by Tony Dayoub
Both the Alien and Predator franchises had a reputation for spotlighting the work of some of cinema's most promising directors. Here's the list:
Alien - Ridley Scott (Gladiator, Blade Runner)
Aliens - James Cameron (Titanic, The Terminator)
Alien³ - David Fincher (Fight Club, Se7en)
Alien: Resurrection - Jean-Pierre Jeunet (Amélie, The City of Lost Children)
Predator - John McTiernan (Die Hard, The Hunt for Red October)
Predator 2 - Stephen Hopkins (24 Season 1, The Ghost and the Darkness)
Predator 2 showed us an Alien skull in the Predator's trophy room. This led to a series of graphic novels that combined the mythos of both characters. They were popular and demonstrated how viable the idea was. So I was hoping that combining these two franchises on film (still a good idea) wouldn't necessarily end the trend. The first Aliens vs. Predator directed by Paul W. S. Anderson (Resident Evil) was not great, but it had some interesting ideas to build on. But the newest flick Aliens vs Predator - Requiem proves to be beyond the capabilities of the Brothers Strause in their feature film debut.
As set up in the last feature, the Predators, intelligent space-hunters, use Earth to hunt the Aliens. In that film, it's discovered that the Predators set up our civilizations by introducing their technology, in return leading to pyramids built in their honor. Humans would sacrifice themselves to breed Aliens that would provide the intergalactic hunters with their prey. However, if the Aliens proved to be too much to handle, the Predators would nuke the area to prevent infestation. Nifty idea for explaining how some of these civilizations just seemed to disappear, right?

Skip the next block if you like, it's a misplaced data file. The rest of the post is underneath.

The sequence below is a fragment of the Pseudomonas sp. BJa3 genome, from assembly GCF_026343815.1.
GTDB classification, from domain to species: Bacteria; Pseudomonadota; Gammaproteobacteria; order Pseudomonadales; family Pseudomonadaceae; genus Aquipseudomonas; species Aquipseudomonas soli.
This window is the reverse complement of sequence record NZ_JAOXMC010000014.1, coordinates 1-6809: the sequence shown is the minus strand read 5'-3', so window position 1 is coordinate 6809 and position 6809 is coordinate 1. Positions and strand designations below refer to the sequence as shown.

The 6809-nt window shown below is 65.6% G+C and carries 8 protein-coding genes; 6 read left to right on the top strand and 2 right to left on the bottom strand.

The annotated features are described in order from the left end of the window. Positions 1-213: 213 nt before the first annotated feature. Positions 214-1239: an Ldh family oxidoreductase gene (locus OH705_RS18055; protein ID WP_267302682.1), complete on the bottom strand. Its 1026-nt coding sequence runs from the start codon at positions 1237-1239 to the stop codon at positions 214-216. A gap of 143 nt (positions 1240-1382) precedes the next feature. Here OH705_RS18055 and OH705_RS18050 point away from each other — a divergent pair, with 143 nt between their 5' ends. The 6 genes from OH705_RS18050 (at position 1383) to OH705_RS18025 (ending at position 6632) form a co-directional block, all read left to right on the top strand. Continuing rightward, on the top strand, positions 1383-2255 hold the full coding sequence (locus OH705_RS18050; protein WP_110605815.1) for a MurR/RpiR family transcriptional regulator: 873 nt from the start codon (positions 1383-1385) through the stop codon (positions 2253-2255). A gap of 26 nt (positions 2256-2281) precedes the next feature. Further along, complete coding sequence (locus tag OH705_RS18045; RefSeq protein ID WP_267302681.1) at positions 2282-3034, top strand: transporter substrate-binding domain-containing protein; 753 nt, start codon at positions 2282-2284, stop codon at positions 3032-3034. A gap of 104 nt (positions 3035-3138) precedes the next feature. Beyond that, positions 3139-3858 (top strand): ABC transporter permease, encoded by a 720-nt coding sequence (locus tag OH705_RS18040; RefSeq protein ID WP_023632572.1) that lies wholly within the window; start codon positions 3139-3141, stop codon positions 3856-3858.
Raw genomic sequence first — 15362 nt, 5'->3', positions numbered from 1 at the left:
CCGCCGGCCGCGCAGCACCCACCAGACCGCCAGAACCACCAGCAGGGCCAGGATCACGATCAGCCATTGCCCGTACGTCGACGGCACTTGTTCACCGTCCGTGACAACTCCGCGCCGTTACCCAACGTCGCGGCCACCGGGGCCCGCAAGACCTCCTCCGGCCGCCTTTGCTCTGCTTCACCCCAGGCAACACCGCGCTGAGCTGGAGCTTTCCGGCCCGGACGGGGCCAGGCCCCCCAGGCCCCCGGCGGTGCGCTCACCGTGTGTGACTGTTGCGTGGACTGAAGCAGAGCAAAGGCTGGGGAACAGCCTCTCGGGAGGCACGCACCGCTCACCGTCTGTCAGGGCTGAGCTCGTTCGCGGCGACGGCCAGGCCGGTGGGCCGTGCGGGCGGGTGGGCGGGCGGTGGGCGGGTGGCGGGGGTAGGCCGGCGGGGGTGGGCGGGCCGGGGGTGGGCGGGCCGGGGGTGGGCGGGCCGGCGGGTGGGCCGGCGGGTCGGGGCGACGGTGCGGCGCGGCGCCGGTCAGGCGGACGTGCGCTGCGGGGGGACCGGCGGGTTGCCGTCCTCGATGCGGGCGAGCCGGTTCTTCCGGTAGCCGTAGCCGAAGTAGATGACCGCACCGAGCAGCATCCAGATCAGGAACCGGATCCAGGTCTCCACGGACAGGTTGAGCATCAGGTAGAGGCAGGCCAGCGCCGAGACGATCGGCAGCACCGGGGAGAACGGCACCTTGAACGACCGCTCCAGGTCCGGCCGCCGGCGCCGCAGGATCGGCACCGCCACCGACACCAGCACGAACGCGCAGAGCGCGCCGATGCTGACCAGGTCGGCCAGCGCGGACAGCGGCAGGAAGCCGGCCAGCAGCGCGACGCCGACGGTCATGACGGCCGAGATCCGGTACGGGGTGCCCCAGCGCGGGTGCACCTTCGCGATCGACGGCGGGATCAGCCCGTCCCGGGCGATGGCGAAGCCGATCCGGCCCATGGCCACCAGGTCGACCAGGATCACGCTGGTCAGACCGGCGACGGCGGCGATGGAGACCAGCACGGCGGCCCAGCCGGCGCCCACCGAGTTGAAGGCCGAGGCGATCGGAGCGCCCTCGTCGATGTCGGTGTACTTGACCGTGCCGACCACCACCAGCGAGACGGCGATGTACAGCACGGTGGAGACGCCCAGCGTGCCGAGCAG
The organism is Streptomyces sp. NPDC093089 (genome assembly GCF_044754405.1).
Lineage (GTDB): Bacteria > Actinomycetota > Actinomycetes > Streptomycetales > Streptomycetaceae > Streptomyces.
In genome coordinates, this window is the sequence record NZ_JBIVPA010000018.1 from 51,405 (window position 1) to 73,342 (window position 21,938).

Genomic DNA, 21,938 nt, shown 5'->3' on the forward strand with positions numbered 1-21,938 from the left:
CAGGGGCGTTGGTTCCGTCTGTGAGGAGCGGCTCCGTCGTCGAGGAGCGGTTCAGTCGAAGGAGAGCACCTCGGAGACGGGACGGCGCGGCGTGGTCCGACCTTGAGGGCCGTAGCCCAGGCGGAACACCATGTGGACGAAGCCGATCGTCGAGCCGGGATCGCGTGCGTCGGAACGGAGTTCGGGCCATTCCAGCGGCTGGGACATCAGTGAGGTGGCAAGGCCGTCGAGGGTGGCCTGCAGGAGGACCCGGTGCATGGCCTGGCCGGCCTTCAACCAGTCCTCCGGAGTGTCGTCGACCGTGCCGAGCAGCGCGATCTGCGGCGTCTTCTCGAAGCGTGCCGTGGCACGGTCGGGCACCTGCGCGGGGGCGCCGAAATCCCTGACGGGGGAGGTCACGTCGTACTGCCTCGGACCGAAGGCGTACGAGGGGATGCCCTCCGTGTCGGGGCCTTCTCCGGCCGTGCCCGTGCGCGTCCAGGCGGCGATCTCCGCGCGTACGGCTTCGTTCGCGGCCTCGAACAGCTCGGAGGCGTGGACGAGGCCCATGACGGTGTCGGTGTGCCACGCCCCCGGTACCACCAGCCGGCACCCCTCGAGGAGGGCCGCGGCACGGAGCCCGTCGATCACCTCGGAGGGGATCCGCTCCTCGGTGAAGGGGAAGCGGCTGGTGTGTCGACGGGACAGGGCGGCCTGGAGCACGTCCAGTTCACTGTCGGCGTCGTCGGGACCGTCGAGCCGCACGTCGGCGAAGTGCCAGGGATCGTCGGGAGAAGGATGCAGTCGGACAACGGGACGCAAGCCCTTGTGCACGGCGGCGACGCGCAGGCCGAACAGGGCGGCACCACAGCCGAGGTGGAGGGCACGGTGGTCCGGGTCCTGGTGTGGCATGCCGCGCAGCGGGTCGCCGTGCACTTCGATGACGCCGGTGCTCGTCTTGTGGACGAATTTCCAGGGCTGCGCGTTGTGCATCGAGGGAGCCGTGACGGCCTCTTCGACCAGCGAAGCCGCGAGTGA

As Requiem begins, an Alien chestburster pops out of a Predator from the last film. It grows up to be a Predalien. This one ends up in a small town in Colorado, killing the townspeople as it uses them as breeding stock, with a Predator not too far behind to clean up the mess. We get to know some of the townspeople, but not well enough for them to make a lasting impression. And that's a big problem, because if you don't identify with these victims, how can you truly be scared?
The Brothers Strause, owners of a famous visual effects house called Hydraulx, have got the blood and gore part down well. But I go to horror movies to be scared, not disgusted. When you have the disgusted part without the scared... well, what's the point? The directors fall into the trap that most novices from the vfx and gaming world fall into when making the transition to cinema. They feel they must take on the challenge of topping the last film by concentrating on the effects and gore, and not the story. For example, is it really necessary to show an alien burst through the chest of an 8-year-old boy? Or how about the Predalien (a creature which, in and of itself, is a bit over the top) stalking through the maternity ward in a hospital as babies cry in the foreground? Had enough yet? No? How about the Predalien impregnating an already pregnant woman in said maternity ward with baby Aliens? These cheap scares provide the filmmakers with some challenging visuals, but they are stomach-turning more than frightening.
And it's too bad, because they had the elements to make this one a little more relevant than previous ones. Setting it up in a small town was a winning idea. But it would be more effective if one actually got involved with the characters, like in Frank Darabont's recent The Mist. They have the beginnings of some nice subplots involving a couple of very good actors. Reiko Aylesworth (24) as a soldier returning from Iraq has some nice interaction with her young daughter (Ariel Gade), now distant because of their time apart. And the great John Ortiz (Carlito's Way) plays the town sheriff, so eager to overcome the stigma of his juvenile delinquency that he will lead his people into oblivion for fear of doing the wrong thing. Sounds great, but the Strauses spend about as much time exploring these avenues as it took you to read those sentences.
I'm sure we'll see a sequel to this film at some point. It's too valuable a pair of franchises for Fox to leave languishing on the shelf. But hopefully they will go back to using these films as a training ground for strong directors, rather than as a reward to a successful visual effects house and their founders.
Aliens vs. Predator - Requiem, is available today on single disc (rated and unrated) and two-disc (unrated) standard DVD, and Blu-ray.
Still provided courtesy of Fox Home Entertainment.